Legislative news

NY doctors are now required to prescribe medicine electronically

Bye-bye, prescription pad: A new Empire State law aims to decrease fraud and prescription medication errors.


In New York, the days of writing a prescription, tearing it from the pad and handing it to a patient are over thanks to a mandate requiring all physicians to electronically prescribe controlled and noncontrolled medications. It took effect on March 27.

While some in the medical community may be resistant to the new law, its ultimate goal—patient safety—is what many health care professionals choose to focus on.

“Not only will the e-prescribing law help to identify potential drug abusers, but it can also help physicians see an overall picture of a patient’s medications, providing opportunities to look for contraindications and even dosage errors,” says Harold K. Sirota, DO, a family physician in Long Island.

Why the mandate?

The mandate, a component of the Internet System for Tracking Over-Prescribing (I-STOP) that passed three years ago, is designed to reduce misuse of prescriptions and decrease errors resulting from handwritten scripts.

From 2013, I-STOP required physicians to check an online registry that lists all controlled substances prescribed to a patient; the new mandate is meant to further help physicians spot behaviors that could lead to abuse or show signs of abuse.

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Physician use of the Prescription Monitoring Program (PMP) Registry has risen significantly. For its first three years, the registry saw nearly 5,000 users total, according to the New York State Department of Health. After PMP use was required, the registry saw more than 100,000 visits between August 2013 and December 2015.

Pros and cons

Keith Servis, the director of the New York State Office of Professional Medical Conduct, reports that the increased use of the PMP resulted in an 85% reduction in the number of individuals seeking controlled substances from several practitioners.

Results like these are what physicians need to remember when they consider the new mandate, says Steven Sherman, DO, an ophthalmologist in Brooklyn and immediate past president of the New York State Osteopathic Medical Society.

“The purpose of this law is to look out for the patient’s welfare,” he says. “It’s certainly a good thing to be able to track a patient’s use of controlled substances and other medications.”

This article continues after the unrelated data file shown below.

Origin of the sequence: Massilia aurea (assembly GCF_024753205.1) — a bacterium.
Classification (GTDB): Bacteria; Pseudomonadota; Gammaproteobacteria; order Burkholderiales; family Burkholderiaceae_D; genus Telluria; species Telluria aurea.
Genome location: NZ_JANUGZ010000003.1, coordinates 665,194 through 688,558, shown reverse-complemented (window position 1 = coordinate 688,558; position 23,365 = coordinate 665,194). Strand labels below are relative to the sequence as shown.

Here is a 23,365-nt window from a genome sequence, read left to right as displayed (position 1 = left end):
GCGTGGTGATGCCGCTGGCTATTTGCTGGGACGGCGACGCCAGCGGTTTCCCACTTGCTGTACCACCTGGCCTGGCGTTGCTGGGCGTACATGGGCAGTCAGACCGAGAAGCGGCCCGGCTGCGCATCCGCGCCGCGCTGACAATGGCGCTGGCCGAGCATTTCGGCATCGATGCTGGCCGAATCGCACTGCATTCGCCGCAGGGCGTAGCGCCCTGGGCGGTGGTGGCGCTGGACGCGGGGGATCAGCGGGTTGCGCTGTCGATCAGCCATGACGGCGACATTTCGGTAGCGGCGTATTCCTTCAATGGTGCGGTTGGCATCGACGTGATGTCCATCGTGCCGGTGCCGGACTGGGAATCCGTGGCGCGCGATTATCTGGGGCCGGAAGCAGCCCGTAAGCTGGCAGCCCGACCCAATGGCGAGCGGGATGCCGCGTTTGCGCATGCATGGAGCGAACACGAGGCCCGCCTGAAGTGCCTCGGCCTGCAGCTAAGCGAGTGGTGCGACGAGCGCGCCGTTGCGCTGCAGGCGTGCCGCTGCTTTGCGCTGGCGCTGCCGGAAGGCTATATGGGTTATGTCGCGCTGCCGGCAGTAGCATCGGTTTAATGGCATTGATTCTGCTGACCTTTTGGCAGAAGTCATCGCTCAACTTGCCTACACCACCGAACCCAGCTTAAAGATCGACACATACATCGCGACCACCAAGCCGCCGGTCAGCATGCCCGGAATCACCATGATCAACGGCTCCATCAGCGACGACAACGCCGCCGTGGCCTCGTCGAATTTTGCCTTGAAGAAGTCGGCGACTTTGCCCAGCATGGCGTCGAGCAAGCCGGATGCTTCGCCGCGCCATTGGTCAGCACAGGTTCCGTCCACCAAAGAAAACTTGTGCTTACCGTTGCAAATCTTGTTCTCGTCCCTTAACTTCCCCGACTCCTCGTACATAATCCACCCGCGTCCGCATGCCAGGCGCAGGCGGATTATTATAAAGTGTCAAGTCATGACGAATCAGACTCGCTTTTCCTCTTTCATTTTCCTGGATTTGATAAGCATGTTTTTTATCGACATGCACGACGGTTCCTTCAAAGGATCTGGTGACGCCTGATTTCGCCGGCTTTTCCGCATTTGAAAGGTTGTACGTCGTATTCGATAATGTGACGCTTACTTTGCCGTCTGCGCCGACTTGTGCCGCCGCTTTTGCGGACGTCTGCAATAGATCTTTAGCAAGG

However, Dr. Sherman adds the mandate is not without some hiccups.

“We all have patients who compare the medication costs at pharmacies,” he explains. “When they find one offering a prescription at a lower cost, we can’t just transfer the prescription to the new pharmacy. The prescription has to be electronically submitted again, so that adds time to administrative tasks.”

Words of advice

Although e-prescribing is now the law, physicians can request a waiver for up to one year.

For physicians working to incorporate e-prescribing into their practice, Dr. Sirota shares these recommendations:

  • Research your choices by looking at multiple vendors. Schedule demonstrations with representatives or participate in webinars so you can determine which one will best suit your needs.
  • Consider having a medical scribe or physician assistant help you with inputting data if you are not a good typist or tech-savvy.

“There will be a learning curve,” adds Dr. Sirota. “Anything new takes time to perfect.”


  1. Jon Schriner DO

    Point one: for the most part we do this now. Doing controlled substance is good. But due to insurance ” mandates” and formularies we may use paper scrips so that patients can price shop to find the right, in their minds, match.
    Point two: the word mandate offends me as big brother. Not so much watching, yes, but dictating.

  2. Justin Hamlin, DO

    Yet another Big Government solution in search of a problem. This statute is anti patient and anti physician. This WILL do the opposite of what the proponents claim it will. The whole intention isn’t patient safety, it’s control over citizens, whom the government views as subjects and a revenue stream. If the AOA didn’t view is members the same way, they’d be strongly opposing it, instead of singing its praises and pushing the propaganda.

  3. Tracy

    Can someone please tell me, how often do I need to see the physician to prescribe me a controlled RX in NYS, such as ambien? My doctor used to have me regularly see her every 6 months. She has now left her practice and now the PA says every 3 months and it is televideo, with no other problems, I don’t see why??

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